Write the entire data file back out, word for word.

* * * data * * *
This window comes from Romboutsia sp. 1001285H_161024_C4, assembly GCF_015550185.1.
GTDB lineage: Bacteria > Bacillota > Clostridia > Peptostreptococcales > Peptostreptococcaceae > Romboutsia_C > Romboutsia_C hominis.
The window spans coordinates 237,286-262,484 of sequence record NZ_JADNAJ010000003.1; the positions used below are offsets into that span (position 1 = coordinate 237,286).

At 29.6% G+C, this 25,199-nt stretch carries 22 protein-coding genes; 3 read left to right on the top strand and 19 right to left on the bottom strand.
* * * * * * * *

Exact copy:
This window comes from Romboutsia sp. 1001285H_161024_C4, assembly GCF_015550185.1.
GTDB lineage: Bacteria > Bacillota > Clostridia > Peptostreptococcales > Peptostreptococcaceae > Romboutsia_C > Romboutsia_C hominis.
The window spans coordinates 237,286-262,484 of sequence record NZ_JADNAJ010000003.1; the positions used below are offsets into that span (position 1 = coordinate 237,286).

At 29.6% G+C, this 25,199-nt stretch carries 22 protein-coding genes; 3 read left to right on the top strand and 19 right to left on the bottom strand.